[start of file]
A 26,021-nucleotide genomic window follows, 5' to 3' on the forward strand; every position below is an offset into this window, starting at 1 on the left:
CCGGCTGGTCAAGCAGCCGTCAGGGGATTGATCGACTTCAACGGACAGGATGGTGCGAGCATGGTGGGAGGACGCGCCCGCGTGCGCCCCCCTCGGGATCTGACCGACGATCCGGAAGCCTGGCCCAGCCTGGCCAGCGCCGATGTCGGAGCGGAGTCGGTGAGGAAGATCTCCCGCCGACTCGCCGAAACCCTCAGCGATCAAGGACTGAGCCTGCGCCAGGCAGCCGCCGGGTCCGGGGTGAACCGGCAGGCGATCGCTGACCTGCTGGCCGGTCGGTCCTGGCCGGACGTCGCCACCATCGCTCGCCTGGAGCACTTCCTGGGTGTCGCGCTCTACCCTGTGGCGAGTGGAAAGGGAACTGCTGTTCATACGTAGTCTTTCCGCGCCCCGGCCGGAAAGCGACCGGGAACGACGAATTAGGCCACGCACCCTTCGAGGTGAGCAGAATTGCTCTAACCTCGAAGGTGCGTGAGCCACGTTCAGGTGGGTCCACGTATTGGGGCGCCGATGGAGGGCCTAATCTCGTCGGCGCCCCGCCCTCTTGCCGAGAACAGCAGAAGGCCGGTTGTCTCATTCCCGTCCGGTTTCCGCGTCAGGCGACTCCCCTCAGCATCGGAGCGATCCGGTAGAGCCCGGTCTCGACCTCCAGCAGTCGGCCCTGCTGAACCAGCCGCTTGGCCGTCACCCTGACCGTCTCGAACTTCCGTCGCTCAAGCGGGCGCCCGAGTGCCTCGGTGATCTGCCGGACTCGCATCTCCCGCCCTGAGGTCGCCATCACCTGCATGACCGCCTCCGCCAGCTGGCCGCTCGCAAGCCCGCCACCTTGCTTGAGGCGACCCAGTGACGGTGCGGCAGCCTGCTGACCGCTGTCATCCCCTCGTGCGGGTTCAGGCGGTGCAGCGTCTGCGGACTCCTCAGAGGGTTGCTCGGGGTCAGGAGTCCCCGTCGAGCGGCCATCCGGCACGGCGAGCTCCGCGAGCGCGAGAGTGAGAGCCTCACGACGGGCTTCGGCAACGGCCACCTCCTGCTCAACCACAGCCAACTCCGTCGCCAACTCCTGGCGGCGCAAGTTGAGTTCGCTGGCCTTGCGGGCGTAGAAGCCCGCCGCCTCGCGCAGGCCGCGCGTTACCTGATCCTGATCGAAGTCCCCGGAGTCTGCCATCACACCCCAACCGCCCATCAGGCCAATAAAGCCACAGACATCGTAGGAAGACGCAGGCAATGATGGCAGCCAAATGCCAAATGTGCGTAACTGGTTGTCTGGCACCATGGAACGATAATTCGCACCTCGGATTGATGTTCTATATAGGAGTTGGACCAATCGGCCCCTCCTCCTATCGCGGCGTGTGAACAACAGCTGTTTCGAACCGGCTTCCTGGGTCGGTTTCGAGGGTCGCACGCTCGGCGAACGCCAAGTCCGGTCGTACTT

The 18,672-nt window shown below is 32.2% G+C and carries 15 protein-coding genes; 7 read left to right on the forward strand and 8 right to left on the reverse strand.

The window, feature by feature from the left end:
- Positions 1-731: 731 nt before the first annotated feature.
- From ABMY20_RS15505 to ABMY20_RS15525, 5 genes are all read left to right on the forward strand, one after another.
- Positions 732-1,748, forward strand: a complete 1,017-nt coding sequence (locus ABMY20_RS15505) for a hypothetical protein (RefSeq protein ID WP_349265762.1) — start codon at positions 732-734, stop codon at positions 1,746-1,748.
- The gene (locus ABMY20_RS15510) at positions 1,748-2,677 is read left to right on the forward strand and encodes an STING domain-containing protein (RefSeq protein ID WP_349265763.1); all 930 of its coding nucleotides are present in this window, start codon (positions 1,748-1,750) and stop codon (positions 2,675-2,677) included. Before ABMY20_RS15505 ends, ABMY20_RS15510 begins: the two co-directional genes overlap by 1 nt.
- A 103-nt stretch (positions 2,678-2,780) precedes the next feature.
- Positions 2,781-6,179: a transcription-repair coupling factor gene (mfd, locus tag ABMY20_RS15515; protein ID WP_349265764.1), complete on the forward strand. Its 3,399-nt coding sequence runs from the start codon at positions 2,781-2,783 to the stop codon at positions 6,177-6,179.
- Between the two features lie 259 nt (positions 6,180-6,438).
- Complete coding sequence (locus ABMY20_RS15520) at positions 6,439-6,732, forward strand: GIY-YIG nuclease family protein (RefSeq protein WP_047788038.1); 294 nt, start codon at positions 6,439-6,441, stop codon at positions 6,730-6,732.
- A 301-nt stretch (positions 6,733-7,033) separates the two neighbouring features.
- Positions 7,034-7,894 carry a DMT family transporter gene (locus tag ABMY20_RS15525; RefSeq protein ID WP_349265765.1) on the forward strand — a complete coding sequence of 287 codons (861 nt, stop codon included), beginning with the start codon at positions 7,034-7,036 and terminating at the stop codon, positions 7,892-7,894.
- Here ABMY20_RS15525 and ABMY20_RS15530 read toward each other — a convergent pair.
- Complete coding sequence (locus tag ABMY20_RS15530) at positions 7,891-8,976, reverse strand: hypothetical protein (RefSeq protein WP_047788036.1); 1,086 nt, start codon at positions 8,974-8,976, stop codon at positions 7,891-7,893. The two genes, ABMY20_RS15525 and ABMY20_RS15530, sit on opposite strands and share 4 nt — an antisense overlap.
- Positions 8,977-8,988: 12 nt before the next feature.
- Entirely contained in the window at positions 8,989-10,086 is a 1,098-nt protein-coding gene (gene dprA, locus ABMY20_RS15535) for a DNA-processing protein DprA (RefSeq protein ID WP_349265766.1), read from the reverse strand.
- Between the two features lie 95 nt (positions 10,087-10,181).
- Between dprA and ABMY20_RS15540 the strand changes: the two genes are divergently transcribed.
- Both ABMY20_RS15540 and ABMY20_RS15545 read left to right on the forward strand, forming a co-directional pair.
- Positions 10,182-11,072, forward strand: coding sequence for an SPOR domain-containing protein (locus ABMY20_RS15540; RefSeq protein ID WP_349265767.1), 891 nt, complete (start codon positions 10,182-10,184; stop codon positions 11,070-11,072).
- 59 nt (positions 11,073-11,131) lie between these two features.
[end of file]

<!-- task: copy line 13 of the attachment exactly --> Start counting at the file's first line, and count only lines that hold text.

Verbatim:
- A 301-nt stretch (positions 6,733-7,033) separates the two neighbouring features.